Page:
The National Equal Rights Party and 2008 Election

Posted: March 26, 2009 by krystieyandoli in Uncategorized
Tags: , , , , , , , , , , , ,

In the spirit of women’s history month I’m going to discuss one more throwback issue: The National Equal Rights Party of 1884. Ever heard of it? Yeah, me neither. That is, until my history of women’s suffrage class this semester. Apparently Geraldine Ferraro, Hillary Clinton, and Sarah Palin weren’t the first females to be taken seriously in a U.S. Presidential election.

This was the first woman to run for U.S. president...

This was the first woman to run for U.S. president...

M.J. Gage, Lizzy Stanton, and Suzie Anthony all supported this party, as did the rest of the suffragists. Presidential candidate Belva A. Lockwood and Vice Presidential candidate Marietta Stow were involved in the first serious national campaign that included women.

It bothers me that I was 19-years-old when I learned this crucial part of American history. It bothers me that it’s not public knowledge and universally known. I wish I was wrong, and I wish more people were aware of this historical moment, but they’re not. I’d like to know why this is something conveniently left out of mainstream curriculum?

I am especially perturbed that this valuable piece of information was not brought to my attention, or anyone else’s for that matter, during the Presidential election of 2008. There was a truckload of buzz about Clinton and Palin being the first serious potential female candidates to be elected into the White House. This lack of news credibility thanks to the media only furthered this political myth. Yet again, the media played a role in shaping our thoughts and ideas on a critical issue.

Really not surprised she doesn't know...dinosaurs were man's best friend once right?

Really not surprised she doesn't know...dinosaurs were man's best friend once right?

I have to say, I’m also a little surprised that Hill-dog never mentioned this piece of history throughout her campaign. Biases aside, I completely respect Ms. Palin based on her gender. I do think, however, very little of her politics and personal qualities, therefore I wasn’t shocked to find out she knew just as much about the National Equal Rights Party as I did.

I didn’t even hear about Belva A. Lockwood in extreme or radical news sources. Considering all you were able to read online during the Primary elections was the fact that it was “so historic,” you would think that people would do their homework and discover some of the truths behind our American history.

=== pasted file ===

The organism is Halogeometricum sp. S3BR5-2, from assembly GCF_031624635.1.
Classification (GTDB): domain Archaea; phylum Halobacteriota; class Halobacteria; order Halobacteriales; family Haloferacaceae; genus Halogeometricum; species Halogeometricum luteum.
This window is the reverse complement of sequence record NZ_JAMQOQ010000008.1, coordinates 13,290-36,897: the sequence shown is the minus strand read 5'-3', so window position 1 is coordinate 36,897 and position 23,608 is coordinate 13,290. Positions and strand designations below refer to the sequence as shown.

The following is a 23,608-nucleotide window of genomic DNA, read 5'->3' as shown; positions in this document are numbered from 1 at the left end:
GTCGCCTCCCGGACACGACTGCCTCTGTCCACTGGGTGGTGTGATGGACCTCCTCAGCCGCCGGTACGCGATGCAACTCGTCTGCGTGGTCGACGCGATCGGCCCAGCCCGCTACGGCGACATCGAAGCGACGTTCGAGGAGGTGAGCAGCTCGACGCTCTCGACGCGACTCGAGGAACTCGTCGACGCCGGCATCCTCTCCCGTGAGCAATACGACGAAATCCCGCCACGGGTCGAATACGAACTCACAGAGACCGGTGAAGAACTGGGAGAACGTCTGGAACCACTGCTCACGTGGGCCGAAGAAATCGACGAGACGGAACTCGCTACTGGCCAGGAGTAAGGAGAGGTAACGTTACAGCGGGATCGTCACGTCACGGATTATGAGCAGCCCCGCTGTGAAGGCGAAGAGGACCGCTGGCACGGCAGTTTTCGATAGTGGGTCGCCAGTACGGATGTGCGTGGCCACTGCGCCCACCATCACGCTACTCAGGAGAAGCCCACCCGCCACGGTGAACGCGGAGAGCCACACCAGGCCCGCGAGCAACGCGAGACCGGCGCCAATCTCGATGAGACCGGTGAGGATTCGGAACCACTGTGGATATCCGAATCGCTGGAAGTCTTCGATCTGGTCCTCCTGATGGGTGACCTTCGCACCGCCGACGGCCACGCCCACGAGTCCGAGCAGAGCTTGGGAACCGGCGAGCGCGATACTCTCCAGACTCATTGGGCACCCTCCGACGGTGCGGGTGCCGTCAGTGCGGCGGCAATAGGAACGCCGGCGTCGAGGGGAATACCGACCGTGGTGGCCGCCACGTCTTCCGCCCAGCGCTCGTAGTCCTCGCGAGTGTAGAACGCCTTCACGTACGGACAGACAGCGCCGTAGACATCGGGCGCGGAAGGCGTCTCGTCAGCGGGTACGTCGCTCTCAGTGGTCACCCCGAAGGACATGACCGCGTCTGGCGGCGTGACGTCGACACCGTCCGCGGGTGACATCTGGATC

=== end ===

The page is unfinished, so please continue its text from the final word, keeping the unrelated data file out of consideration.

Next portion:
This leads to the same questions I asked myself after learning about Matilda Joslyn Gage’s presence in the women’s suffrage movement. Why are these things left out of history? Who decides to make these judgment calls? WHO WRITES HISTORY?

I think it would have been a hell of a lot more inspiring to learn about Ms. Lockwood and Ms. Stow as a 10-year-old elementary school student with my entire education in front of me, versus as a 19-year-old pessimist about gender equality in our “United” States.

–Krystie Yandoli

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Comments
  1. sammylif says:

    yea! it’s so funny how throughout elementary school, “women’s history” was separate from regular class, it was it’s own unit. And people think we’re in a post-sexist world…

  2. Katie says:

    My guess is that Gage and company weren’t considered *serious* candidates for president. Their odds of getting elected were probably pretty slim, so they’ve decided to just gloss over that part of history. That’s no excuse, though!

    Krystie, you seem to be really into women’s issues, so I think you’d find this post important: http://jezebel.com/5192134/us+backed-afghan-government-passes-pro+rape-law-to-win-election?skyline=true&s=x

  3. […] honor of women’s history month last March I wrote a couple of blog posts for Jerk and Feministing.com about Matilda Joslyn Gage, an unknown suffragist who greatly contributed to […]

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